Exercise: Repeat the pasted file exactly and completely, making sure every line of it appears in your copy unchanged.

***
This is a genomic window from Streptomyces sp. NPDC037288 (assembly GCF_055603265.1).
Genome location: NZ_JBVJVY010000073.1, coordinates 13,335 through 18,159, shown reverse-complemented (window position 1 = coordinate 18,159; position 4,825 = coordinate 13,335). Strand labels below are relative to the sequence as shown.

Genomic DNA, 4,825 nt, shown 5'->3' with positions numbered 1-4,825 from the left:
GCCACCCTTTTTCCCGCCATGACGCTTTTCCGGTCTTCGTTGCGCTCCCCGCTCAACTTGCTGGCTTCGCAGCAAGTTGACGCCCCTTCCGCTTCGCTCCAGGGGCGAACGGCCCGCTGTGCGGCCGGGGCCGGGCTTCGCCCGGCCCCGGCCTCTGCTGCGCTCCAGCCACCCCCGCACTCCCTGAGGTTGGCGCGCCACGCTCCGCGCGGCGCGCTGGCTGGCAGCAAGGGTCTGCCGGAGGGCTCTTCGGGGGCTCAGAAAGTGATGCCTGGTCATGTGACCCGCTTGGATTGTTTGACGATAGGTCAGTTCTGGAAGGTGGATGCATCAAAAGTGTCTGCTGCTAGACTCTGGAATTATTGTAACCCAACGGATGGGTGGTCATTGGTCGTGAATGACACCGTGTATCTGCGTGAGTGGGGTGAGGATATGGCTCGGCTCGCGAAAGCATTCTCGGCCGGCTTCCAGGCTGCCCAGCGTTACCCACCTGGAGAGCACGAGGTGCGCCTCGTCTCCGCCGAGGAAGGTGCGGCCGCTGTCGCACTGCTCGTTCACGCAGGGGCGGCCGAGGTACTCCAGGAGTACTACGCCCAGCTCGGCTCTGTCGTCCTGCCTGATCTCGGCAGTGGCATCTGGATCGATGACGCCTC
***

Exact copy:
This is a genomic window from Streptomyces sp. NPDC037288 (assembly GCF_055603265.1).
Genome location: NZ_JBVJVY010000073.1, coordinates 13,335 through 18,159, shown reverse-complemented (window position 1 = coordinate 18,159; position 4,825 = coordinate 13,335). Strand labels below are relative to the sequence as shown.

Genomic DNA, 4,825 nt, shown 5'->3' with positions numbered 1-4,825 from the left:
GCCACCCTTTTTCCCGCCATGACGCTTTTCCGGTCTTCGTTGCGCTCCCCGCTCAACTTGCTGGCTTCGCAGCAAGTTGACGCCCCTTCCGCTTCGCTCCAGGGGCGAACGGCCCGCTGTGCGGCCGGGGCCGGGCTTCGCCCGGCCCCGGCCTCTGCTGCGCTCCAGCCACCCCCGCACTCCCTGAGGTTGGCGCGCCACGCTCCGCGCGGCGCGCTGGCTGGCAGCAAGGGTCTGCCGGAGGGCTCTTCGGGGGCTCAGAAAGTGATGCCTGGTCATGTGACCCGCTTGGATTGTTTGACGATAGGTCAGTTCTGGAAGGTGGATGCATCAAAAGTGTCTGCTGCTAGACTCTGGAATTATTGTAACCCAACGGATGGGTGGTCATTGGTCGTGAATGACACCGTGTATCTGCGTGAGTGGGGTGAGGATATGGCTCGGCTCGCGAAAGCATTCTCGGCCGGCTTCCAGGCTGCCCAGCGTTACCCACCTGGAGAGCACGAGGTGCGCCTCGTCTCCGCCGAGGAAGGTGCGGCCGCTGTCGCACTGCTCGTTCACGCAGGGGCGGCCGAGGTACTCCAGGAGTACTACGCCCAGCTCGGCTCTGTCGTCCTGCCTGATCTCGGCAGTGGCATCTGGATCGATGACGCCTC